It seems here as if the whole world must be topsy-turvy. The incredible is becoming a common sight, the commonplace has quite disappeared. For instance, I passed a jolly group of soldiers who were eating and chaffing around a great bonfire on the snow, made of piles of gilded imperial eagles and crests of royalty which they had stripped from government buildings and shops which purveyed to the aristocracy.

In the night of March 13, the Imperial Council sent the Tsar a telegram as follows: —

Your Imperial Highness, we, the undersigned, members of the Imperial Council by election, in recognition of the threatening danger approaching the country, appeal to you, in order to fulfill the duty of our conscience toward you and toward Russia.

In consequence of the complete disorganization of transportation and absence of necessary materials, the factories and mills have stopped. The enforced idleness and the extreme acuteness of the provision crisis . . . have brought the popular masses to the limits of desperation. This feeling has been made still worse by the hatred of the Government and the deep suspicions of the authorities, which feelings have taken such deep root in the soul of the people.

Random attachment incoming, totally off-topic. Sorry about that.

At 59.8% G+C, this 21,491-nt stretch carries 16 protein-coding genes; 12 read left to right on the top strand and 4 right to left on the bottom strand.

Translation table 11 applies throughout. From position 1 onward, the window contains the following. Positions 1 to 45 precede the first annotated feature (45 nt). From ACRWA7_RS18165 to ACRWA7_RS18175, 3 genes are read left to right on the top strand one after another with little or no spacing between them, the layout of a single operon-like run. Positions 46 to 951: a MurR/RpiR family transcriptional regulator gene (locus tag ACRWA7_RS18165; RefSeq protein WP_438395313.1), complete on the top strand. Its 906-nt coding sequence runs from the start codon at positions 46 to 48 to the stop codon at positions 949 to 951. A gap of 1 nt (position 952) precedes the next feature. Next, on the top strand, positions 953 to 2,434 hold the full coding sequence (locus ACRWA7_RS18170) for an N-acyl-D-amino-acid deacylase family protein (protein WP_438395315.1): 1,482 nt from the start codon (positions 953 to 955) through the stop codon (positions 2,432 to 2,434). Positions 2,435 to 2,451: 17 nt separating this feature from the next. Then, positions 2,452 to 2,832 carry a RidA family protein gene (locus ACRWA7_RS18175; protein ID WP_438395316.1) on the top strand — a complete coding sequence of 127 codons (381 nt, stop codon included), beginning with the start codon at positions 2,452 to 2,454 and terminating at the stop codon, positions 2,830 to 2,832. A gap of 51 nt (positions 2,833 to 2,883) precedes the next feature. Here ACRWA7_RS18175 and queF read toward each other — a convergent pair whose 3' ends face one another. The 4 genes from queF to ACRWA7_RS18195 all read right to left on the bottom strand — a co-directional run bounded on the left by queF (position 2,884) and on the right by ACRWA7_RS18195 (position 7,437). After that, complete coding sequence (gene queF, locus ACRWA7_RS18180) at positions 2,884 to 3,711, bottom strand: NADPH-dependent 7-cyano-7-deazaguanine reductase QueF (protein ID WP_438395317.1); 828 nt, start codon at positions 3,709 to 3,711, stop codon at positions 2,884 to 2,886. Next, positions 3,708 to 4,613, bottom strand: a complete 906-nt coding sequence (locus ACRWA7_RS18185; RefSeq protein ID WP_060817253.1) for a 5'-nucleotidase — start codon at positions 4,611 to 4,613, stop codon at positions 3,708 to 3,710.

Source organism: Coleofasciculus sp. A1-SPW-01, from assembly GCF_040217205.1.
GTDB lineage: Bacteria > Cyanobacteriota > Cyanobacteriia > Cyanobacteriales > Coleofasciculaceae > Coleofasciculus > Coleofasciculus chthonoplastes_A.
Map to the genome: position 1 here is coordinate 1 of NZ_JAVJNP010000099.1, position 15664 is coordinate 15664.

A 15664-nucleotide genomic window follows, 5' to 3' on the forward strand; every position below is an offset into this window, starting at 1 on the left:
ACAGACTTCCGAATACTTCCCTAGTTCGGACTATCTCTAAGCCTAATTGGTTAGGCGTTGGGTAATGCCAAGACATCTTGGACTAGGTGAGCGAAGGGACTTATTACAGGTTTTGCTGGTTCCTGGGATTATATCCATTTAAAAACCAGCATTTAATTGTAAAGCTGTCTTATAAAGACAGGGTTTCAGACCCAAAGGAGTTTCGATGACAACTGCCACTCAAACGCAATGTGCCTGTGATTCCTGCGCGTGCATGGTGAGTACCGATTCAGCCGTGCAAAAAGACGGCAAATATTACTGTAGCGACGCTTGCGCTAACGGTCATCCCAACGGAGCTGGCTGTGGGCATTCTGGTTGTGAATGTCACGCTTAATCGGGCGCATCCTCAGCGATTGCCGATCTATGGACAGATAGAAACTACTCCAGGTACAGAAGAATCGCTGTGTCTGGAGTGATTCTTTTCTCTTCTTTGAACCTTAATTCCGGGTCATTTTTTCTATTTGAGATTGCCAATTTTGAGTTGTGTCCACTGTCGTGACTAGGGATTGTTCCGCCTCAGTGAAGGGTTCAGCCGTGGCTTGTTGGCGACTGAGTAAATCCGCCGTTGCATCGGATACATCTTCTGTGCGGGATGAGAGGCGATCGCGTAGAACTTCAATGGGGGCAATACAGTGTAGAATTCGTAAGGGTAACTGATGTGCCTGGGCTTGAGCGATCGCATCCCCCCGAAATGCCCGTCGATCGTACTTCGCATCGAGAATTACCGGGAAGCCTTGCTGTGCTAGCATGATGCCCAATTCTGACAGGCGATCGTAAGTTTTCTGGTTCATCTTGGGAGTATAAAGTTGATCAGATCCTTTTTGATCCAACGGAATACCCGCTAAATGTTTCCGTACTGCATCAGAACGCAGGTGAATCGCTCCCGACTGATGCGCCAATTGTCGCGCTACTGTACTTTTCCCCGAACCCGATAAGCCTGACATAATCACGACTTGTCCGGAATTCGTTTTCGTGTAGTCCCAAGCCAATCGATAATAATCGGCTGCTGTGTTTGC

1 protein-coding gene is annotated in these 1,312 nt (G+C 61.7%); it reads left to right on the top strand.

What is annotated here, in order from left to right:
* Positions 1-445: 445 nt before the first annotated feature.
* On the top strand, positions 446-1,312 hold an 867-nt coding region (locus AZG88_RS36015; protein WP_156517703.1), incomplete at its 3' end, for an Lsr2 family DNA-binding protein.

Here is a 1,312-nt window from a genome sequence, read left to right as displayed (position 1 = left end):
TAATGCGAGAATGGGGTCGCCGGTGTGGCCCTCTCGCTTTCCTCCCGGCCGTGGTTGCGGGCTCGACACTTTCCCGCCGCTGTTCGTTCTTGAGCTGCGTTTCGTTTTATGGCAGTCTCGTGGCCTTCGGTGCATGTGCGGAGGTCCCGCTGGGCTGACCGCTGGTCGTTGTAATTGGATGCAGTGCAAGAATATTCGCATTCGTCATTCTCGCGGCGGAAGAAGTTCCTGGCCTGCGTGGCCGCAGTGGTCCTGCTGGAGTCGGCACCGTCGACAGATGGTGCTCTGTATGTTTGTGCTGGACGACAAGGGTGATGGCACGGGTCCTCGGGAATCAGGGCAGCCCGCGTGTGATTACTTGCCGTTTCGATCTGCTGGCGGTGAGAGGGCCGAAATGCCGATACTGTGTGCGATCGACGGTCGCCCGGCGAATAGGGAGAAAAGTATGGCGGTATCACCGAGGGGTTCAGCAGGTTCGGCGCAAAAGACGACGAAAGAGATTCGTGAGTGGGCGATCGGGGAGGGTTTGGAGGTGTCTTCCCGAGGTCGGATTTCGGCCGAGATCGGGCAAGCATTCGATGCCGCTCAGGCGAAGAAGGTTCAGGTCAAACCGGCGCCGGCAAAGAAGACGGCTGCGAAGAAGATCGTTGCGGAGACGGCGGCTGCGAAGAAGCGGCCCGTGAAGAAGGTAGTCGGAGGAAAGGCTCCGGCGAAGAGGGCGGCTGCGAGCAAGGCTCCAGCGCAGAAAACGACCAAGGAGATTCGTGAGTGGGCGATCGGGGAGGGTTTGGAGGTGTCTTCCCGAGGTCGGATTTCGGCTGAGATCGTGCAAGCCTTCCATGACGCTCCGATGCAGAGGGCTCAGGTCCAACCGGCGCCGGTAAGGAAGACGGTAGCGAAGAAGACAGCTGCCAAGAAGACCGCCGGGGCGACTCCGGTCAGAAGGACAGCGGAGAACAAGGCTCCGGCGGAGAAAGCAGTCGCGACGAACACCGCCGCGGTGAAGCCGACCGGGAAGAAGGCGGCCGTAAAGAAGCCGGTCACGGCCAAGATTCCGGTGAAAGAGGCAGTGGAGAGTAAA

All this has taken the form of popular disorders of great strength and the troops are now beginning to join this movement. The Government, which has never enjoyed the confidence of Russia, has been definitively discredited and is completely helpless to cope with the threatening situation.

Sire, the continuance of the present Government in power will mean complete wreck of the legitimate order and lead to inevitable defeat in the war, the fall of the dynasty, and great misfortunes for Russia.

We consider the last and only means to be the decisive change by Your Imperial Highness of the course of the internal policy, in accordance with the frequently expressed wishes of the representatives of the people, the classes, and public organizations: that is, the immediate convocation of the legislative bodies, the retirement of the present staff of the Council of Ministers, and the entrusting to a person deserving of the national confidence, to present to you, Sire, for confirmation, the list of a new cabinet capable of managing the country in complete accord with the representatives of the people. Every hour is precious. Further delay and hesitation threaten incalculable misfortunes.

Your Imperial Majesty’s faithful subjects, members of the Imperial Council.